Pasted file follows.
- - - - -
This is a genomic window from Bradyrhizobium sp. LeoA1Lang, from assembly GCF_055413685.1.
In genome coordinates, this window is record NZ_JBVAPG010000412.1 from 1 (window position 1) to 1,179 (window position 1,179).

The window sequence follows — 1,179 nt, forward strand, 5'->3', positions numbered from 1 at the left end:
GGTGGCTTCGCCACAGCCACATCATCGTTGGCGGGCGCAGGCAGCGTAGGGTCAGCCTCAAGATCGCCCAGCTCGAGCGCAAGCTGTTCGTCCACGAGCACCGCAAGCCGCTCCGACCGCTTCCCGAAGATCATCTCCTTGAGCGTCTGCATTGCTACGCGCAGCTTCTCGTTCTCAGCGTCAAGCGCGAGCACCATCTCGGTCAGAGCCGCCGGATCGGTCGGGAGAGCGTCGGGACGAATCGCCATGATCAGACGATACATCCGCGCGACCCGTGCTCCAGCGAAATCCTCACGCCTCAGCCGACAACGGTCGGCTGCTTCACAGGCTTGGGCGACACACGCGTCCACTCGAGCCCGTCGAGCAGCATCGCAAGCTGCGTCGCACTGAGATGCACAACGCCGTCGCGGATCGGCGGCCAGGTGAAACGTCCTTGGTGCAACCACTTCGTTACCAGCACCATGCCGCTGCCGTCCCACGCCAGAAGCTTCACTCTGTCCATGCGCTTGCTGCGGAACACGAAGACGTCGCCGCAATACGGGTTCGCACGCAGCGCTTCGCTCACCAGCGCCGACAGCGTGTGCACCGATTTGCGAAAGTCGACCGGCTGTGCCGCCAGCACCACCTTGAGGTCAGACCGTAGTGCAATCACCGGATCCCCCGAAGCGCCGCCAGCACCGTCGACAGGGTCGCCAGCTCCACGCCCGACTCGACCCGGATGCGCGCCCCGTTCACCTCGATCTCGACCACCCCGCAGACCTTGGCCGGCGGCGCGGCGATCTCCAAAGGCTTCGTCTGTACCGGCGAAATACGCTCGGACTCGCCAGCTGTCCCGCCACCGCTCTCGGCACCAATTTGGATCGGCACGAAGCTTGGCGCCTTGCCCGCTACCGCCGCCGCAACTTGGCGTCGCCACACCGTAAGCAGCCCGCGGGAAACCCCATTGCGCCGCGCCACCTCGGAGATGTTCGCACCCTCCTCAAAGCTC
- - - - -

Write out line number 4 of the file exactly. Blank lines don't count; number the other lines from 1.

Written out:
GGTGGCTTCGCCACAGCCACATCATCGTTGGCGGGCGCAGGCAGCGTAGGGTCAGCCTCAAGATCGCCCAGCTCGAGCGCAAGCTGTTCGTCCACGAGCACCGCAAGCCGCTCCGACCGCTTCCCGAAGATCATCTCCTTGAGCGTCTGCATTGCTACGCGCAGCTTCTCGTTCTCAGCGTCAAGCGCGAGCACCATCTCGGTCAGAGCCGCCGGATCGGTCGGGAGAGCGTCGGGACGAATCGCCATGATCAGACGATACATCCGCGCGACCCGTGCTCCAGCGAAATCCTCACGCCTCAGCCGACAACGGTCGGCTGCTTCACAGGCTTGGGCGACACACGCGTCCACTCGAGCCCGTCGAGCAGCATCGCAAGCTGCGTCGCACTGAGATGCACAACGCCGTCGCGGATCGGCGGCCAGGTGAAACGTCCTTGGTGCAACCACTTCGTTACCAGCACCATGCCGCTGCCGTCCCACGCCAGAAGCTTCACTCTGTCCATGCGCTTGCTGCGGAACACGAAGACGTCGCCGCAATACGGGTTCGCACGCAGCGCTTCGCTCACCAGCGCCGACAGCGTGTGCACCGATTTGCGAAAGTCGACCGGCTGTGCCGCCAGCACCACCTTGAGGTCAGACCGTAGTGCAATCACCGGATCCCCCGAAGCGCCGCCAGCACCGTCGACAGGGTCGCCAGCTCCACGCCCGACTCGACCCGGATGCGCGCCCCGTTCACCTCGATCTCGACCACCCCGCAGACCTTGGCCGGCGGCGCGGCGATCTCCAAAGGCTTCGTCTGTACCGGCGAAATACGCTCGGACTCGCCAGCTGTCCCGCCACCGCTCTCGGCACCAATTTGGATCGGCACGAAGCTTGGCGCCTTGCCCGCTACCGCCGCCGCAACTTGGCGTCGCCACACCGTAAGCAGCCCGCGGGAAACCCCATTGCGCCGCGCCACCTCGGAGATGTTCGCACCCTCCTCAAAGCTC